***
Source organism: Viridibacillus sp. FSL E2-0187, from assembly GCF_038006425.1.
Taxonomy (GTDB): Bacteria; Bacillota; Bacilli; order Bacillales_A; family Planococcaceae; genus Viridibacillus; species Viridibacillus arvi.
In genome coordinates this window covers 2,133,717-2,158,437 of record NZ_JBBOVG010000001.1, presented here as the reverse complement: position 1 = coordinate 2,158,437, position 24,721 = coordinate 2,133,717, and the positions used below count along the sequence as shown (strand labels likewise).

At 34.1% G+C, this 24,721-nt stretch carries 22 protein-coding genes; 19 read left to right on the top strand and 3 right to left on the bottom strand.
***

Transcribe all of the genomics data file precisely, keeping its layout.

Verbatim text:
Source organism: Viridibacillus sp. FSL E2-0187, from assembly GCF_038006425.1.
Taxonomy (GTDB): Bacteria; Bacillota; Bacilli; order Bacillales_A; family Planococcaceae; genus Viridibacillus; species Viridibacillus arvi.
In genome coordinates this window covers 2,133,717-2,158,437 of record NZ_JBBOVG010000001.1, presented here as the reverse complement: position 1 = coordinate 2,158,437, position 24,721 = coordinate 2,133,717, and the positions used below count along the sequence as shown (strand labels likewise).

At 34.1% G+C, this 24,721-nt stretch carries 22 protein-coding genes; 19 read left to right on the top strand and 3 right to left on the bottom strand.